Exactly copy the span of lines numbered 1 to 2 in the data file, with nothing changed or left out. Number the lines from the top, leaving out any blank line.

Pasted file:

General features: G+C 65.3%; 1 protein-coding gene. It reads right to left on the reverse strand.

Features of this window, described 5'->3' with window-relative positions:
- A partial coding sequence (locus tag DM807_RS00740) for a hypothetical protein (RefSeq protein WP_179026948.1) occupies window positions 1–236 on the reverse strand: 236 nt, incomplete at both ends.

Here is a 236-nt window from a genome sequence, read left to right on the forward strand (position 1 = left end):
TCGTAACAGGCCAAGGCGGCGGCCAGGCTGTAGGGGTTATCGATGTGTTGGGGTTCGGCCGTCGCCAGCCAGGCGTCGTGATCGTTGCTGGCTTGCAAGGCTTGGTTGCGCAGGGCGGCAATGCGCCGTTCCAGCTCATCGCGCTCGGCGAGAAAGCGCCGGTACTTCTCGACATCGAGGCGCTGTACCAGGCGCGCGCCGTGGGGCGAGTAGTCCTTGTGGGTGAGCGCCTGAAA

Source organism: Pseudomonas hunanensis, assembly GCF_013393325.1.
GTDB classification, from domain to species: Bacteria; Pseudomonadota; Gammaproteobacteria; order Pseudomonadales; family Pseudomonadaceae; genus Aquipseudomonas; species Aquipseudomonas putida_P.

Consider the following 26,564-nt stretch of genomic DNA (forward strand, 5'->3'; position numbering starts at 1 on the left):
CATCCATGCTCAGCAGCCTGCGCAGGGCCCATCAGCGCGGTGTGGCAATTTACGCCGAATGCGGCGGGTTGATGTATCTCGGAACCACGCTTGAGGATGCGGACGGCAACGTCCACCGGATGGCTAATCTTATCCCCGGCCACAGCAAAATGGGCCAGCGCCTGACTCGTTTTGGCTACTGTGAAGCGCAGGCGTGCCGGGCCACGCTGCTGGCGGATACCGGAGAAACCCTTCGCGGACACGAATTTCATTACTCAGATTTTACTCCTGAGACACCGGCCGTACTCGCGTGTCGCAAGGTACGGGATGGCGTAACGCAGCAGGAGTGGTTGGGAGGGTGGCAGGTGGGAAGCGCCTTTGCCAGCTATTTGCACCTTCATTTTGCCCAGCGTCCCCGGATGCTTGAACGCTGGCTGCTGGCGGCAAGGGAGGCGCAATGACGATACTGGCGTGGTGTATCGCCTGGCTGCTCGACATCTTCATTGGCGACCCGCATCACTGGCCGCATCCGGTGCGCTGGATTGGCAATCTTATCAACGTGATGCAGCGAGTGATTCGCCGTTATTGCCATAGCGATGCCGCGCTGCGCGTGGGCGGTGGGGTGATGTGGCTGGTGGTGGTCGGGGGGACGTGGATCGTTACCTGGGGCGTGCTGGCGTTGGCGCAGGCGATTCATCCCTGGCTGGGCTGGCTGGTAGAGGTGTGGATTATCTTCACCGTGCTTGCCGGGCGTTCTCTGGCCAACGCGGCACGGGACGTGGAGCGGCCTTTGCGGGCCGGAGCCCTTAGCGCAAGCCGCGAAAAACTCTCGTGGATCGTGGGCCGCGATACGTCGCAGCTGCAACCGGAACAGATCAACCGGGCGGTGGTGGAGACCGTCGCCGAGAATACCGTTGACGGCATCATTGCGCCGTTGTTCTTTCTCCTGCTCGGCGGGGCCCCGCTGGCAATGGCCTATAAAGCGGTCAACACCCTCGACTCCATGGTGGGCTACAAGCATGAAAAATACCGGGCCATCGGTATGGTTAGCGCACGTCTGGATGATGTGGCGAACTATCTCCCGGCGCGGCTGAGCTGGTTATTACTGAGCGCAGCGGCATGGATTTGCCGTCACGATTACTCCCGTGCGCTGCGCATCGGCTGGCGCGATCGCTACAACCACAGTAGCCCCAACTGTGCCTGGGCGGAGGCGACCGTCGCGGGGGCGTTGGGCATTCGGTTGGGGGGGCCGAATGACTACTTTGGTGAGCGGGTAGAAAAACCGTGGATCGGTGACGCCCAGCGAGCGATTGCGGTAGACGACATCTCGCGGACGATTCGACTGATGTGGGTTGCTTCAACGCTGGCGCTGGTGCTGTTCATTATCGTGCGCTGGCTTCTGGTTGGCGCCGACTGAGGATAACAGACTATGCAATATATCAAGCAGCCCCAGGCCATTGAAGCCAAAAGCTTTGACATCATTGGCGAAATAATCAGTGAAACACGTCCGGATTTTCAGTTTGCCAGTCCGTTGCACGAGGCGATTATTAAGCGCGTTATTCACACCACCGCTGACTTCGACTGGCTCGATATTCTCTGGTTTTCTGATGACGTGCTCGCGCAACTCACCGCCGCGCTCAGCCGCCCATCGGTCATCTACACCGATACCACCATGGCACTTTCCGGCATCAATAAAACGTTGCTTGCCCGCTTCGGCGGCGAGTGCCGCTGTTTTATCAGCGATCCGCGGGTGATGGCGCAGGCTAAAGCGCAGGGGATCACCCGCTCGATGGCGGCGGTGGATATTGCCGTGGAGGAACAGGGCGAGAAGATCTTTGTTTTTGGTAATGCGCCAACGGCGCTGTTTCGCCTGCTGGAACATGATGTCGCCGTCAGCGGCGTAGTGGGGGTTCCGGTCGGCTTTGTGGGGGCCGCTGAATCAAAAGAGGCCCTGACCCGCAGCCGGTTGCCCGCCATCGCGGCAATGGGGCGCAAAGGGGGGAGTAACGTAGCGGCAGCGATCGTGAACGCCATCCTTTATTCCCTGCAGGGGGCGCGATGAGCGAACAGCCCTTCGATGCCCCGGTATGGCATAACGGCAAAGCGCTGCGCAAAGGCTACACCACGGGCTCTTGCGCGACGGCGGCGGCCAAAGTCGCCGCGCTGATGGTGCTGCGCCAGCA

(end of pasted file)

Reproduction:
General features: G+C 65.3%; 1 protein-coding gene. It reads right to left on the reverse strand.

Features of this window, described 5'->3' with window-relative positions: